Last updated on February 17th, 2022 at 12:51 pm
At least one or two people each week have been opting for so-called “assisted suicide” in New Zealand since it became available on Nov. 7. As reported by the newspaper The New Zealand Herald (NZH), in the last three months 73 people have asked to end their lives, although “less than twenty” have done so. That number is, however, “expected to increase.” This is similar to the euthanasia problem already in place in some European countries.
According to the president of the pro-euthanasia organization End of Life Choice Society, Ann David, the reason why a large number of people have not yet expressed a desire to die is simply because many of them do not know that it is possible. In fact, most programs of a euthanasia nature, David argues, are characterized by a “soft start.”
The pro-euthanasia activist says that, “if a person doesn’t have cancer, they won’t be able to enjoy assisted dying,” because today’s access criteria “exclude most neurodegenerative diseases and others, since doctors simply can’t tell … or can’t make decisions that span six months.”
The law passed by the New Zealand parliament in 2019, then confirmed by a referendum in October 2020, would actually be flawed by a number of misperceptions of the problem. Some polls released by the New Zealand pro-life world show that 80% of voters are not at all informed about the actual content of the law.
State death is served
After a couple of months of conflicting interpretations then came a chilling confirmation from the New Zealand Ministry of Health: for “assisted dying,” “eligibility is determined on a case-by-case basis; therefore, the Ministry cannot make definitive statements about who is eligible. In some circumstances, a patient with CoViD-19 may be eligible for assisted death.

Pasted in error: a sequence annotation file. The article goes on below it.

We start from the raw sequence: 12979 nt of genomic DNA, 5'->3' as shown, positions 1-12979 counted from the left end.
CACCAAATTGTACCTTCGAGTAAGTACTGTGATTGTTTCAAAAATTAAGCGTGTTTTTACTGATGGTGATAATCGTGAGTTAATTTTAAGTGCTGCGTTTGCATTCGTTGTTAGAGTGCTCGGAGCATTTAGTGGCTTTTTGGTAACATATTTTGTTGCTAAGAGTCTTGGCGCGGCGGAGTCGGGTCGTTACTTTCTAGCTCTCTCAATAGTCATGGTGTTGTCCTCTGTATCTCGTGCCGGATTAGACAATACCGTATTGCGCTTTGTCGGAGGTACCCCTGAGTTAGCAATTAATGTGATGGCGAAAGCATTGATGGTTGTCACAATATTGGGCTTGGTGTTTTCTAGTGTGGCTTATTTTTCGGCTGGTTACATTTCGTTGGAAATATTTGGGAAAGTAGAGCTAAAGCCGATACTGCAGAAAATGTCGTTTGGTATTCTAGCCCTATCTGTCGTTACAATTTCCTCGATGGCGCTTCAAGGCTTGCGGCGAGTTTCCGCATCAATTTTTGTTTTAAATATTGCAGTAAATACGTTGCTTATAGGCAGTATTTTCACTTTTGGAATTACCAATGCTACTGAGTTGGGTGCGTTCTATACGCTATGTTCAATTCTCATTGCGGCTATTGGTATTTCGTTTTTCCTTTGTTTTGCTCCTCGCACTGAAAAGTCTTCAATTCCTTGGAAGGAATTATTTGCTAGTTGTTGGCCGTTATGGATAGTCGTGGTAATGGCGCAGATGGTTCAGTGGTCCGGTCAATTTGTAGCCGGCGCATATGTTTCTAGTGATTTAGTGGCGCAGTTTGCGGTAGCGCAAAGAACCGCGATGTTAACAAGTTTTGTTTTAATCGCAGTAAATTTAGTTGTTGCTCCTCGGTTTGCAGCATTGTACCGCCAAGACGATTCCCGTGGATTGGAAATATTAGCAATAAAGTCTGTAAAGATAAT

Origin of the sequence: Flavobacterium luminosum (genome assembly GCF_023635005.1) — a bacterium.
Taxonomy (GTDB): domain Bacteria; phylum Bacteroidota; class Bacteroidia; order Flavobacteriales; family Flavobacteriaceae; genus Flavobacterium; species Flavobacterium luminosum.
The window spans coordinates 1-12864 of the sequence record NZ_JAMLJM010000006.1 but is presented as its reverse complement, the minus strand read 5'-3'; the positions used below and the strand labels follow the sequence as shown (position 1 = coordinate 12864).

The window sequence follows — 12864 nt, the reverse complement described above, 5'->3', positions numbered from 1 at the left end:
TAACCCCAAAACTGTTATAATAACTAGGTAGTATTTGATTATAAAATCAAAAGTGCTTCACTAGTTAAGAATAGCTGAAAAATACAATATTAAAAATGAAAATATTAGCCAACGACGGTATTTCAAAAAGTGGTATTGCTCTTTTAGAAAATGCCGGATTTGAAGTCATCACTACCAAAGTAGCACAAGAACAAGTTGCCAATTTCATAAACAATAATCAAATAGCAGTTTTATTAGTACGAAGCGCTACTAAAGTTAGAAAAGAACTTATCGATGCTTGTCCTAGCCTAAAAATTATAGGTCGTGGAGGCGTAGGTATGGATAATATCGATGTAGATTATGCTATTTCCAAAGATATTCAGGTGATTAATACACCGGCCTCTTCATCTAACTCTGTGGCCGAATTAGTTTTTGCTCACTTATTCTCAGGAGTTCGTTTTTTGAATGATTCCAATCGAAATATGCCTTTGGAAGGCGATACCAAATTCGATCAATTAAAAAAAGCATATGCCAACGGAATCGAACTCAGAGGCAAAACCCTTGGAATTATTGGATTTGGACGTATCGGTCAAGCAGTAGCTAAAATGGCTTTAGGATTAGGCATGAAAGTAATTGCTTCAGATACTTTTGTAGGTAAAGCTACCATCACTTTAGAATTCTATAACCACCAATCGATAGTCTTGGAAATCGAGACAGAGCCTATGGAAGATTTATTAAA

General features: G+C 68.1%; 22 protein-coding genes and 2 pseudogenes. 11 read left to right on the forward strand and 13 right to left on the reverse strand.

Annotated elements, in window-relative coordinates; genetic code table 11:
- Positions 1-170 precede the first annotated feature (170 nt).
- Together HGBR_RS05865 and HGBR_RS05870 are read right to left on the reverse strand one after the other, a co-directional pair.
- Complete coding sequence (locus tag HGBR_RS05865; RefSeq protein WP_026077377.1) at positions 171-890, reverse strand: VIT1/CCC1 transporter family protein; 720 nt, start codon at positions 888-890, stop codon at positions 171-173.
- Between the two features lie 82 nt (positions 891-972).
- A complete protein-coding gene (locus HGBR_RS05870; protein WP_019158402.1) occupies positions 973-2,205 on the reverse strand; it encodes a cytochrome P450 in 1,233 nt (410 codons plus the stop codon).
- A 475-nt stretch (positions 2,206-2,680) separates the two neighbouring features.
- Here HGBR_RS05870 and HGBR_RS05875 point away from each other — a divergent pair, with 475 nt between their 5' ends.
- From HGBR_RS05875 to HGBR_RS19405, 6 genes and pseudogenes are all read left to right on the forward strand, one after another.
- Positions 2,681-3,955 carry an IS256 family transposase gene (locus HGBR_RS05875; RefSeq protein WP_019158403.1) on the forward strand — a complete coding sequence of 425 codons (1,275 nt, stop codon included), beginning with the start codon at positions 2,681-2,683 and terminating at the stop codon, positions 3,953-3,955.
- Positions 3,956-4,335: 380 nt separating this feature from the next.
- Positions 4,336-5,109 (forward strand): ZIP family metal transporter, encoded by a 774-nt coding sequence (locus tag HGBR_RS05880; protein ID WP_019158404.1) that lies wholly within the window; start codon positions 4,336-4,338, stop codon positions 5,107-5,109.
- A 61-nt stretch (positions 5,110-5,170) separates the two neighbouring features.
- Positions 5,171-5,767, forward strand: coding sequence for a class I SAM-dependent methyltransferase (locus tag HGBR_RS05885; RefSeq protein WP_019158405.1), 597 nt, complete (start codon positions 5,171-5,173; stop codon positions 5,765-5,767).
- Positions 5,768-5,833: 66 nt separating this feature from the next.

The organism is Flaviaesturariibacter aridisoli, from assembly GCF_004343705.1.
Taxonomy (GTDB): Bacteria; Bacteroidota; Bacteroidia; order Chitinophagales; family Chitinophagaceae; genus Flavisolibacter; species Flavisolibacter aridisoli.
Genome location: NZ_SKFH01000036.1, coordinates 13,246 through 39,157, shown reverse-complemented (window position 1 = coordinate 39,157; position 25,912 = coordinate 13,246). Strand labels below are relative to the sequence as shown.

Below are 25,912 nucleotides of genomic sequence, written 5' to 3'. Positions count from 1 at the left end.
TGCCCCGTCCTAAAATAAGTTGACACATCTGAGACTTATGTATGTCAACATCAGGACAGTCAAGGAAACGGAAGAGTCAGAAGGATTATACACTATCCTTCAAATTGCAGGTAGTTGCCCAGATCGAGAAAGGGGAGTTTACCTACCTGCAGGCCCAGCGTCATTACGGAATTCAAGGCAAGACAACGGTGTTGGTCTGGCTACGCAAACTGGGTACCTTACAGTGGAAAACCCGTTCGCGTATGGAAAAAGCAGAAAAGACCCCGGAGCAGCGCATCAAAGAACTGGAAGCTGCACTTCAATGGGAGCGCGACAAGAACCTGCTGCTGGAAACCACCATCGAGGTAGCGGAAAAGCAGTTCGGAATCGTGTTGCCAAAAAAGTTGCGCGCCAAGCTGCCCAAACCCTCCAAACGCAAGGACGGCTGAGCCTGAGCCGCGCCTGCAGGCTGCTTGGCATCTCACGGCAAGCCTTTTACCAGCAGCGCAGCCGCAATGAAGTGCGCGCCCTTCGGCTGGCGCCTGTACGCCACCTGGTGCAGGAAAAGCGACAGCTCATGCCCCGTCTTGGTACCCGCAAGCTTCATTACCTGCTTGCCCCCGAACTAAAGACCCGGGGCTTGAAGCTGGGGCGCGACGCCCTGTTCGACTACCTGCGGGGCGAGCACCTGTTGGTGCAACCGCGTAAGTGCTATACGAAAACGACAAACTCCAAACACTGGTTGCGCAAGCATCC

In the country, the debate focuses primarily on the timing of approval of the death request. On average, applications are approved after four to six weeks. In this regard, however, Dr. John Kleinsman, director of the pro-life organization The Nathaniel Center, reports requests being granted after only a few days. “It happened so quickly, without even time to address the more problematic aspects, as is the case with palliative care,” Kleinsman tells NZH.
The nonchalance with which “assisted dying” is carried out upsets even some of the very advocates of euthanasia. for example, former Congresswoman Maryan Street, who was shocked to learn that a friend wanted to use the new law immediately after it was passed.
Yes, the End of Life Choice Act is deeply dividing New Zealand public opinion and particularly the scientific community, as it has already done in the Netherlands. The new law is also a strong disincentive to palliative care, which is already scarce in the country, and to the protection of the most vulnerable.